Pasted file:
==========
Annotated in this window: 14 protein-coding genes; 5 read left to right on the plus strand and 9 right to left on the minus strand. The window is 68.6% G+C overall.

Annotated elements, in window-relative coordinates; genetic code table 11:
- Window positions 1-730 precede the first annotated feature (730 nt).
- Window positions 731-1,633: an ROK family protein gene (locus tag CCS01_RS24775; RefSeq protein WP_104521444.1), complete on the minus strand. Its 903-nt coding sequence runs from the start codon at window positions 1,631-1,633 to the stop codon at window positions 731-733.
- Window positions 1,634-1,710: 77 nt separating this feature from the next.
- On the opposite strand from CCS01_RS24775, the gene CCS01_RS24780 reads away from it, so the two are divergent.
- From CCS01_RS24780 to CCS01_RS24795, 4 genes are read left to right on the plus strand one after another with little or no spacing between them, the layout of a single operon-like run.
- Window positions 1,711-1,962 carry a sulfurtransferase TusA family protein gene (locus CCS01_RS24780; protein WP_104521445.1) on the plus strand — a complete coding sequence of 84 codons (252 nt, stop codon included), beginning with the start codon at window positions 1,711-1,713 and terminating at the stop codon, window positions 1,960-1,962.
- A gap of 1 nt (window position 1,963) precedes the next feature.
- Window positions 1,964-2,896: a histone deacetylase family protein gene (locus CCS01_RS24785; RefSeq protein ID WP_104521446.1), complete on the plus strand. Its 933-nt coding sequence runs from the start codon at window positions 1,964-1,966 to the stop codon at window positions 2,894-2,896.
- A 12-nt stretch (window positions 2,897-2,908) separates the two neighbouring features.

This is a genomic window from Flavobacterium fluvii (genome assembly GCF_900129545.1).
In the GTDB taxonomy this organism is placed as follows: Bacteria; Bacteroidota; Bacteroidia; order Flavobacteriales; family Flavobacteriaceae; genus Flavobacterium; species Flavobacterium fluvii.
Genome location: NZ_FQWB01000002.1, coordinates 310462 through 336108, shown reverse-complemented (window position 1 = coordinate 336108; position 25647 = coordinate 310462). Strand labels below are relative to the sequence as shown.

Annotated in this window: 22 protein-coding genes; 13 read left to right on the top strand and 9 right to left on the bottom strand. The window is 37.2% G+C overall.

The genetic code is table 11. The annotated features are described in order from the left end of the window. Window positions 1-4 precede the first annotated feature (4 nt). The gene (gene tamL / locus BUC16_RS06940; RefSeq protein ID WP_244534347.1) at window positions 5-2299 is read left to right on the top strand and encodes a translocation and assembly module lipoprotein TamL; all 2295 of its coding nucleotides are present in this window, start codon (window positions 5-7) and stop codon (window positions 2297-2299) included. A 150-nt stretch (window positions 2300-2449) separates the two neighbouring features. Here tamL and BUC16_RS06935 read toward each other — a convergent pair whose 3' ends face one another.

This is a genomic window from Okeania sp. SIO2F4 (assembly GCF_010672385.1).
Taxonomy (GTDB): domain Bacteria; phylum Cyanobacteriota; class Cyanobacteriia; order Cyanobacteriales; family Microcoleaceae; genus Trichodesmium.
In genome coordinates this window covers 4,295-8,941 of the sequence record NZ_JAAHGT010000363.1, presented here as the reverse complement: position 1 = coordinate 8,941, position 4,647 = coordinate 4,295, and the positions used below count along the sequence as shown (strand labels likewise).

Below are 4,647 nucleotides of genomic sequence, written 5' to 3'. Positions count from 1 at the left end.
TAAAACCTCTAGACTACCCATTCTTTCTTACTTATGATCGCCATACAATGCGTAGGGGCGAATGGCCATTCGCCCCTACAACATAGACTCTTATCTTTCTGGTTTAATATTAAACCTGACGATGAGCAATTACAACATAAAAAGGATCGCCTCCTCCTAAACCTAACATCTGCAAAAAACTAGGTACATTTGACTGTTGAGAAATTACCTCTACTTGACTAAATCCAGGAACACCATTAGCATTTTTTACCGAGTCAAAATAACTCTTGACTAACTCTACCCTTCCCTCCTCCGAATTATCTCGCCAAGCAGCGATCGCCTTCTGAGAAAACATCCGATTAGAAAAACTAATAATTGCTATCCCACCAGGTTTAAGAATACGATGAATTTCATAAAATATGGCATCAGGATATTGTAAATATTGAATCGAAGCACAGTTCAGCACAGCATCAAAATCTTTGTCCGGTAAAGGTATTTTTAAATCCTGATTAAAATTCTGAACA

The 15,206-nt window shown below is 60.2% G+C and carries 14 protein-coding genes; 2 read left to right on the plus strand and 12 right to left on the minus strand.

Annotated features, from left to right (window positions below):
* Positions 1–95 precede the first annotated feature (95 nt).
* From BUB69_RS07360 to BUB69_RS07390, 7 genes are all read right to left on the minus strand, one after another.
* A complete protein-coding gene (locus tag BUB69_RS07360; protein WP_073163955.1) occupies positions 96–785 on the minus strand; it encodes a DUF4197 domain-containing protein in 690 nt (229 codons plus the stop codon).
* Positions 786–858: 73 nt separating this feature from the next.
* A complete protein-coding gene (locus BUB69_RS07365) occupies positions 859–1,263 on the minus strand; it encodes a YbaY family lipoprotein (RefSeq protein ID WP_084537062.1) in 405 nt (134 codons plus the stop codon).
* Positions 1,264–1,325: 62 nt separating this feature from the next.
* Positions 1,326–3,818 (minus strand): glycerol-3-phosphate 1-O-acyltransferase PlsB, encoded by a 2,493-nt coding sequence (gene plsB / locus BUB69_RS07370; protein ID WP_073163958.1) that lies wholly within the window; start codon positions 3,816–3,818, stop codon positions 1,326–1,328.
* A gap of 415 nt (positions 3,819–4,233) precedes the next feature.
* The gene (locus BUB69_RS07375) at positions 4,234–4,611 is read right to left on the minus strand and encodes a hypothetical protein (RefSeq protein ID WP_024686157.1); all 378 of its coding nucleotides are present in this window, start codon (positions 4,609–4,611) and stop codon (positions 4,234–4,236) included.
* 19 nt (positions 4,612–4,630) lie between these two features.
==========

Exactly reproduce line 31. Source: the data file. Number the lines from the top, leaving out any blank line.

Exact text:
* A gap of 415 nt (positions 3,819–4,233) precedes the next feature.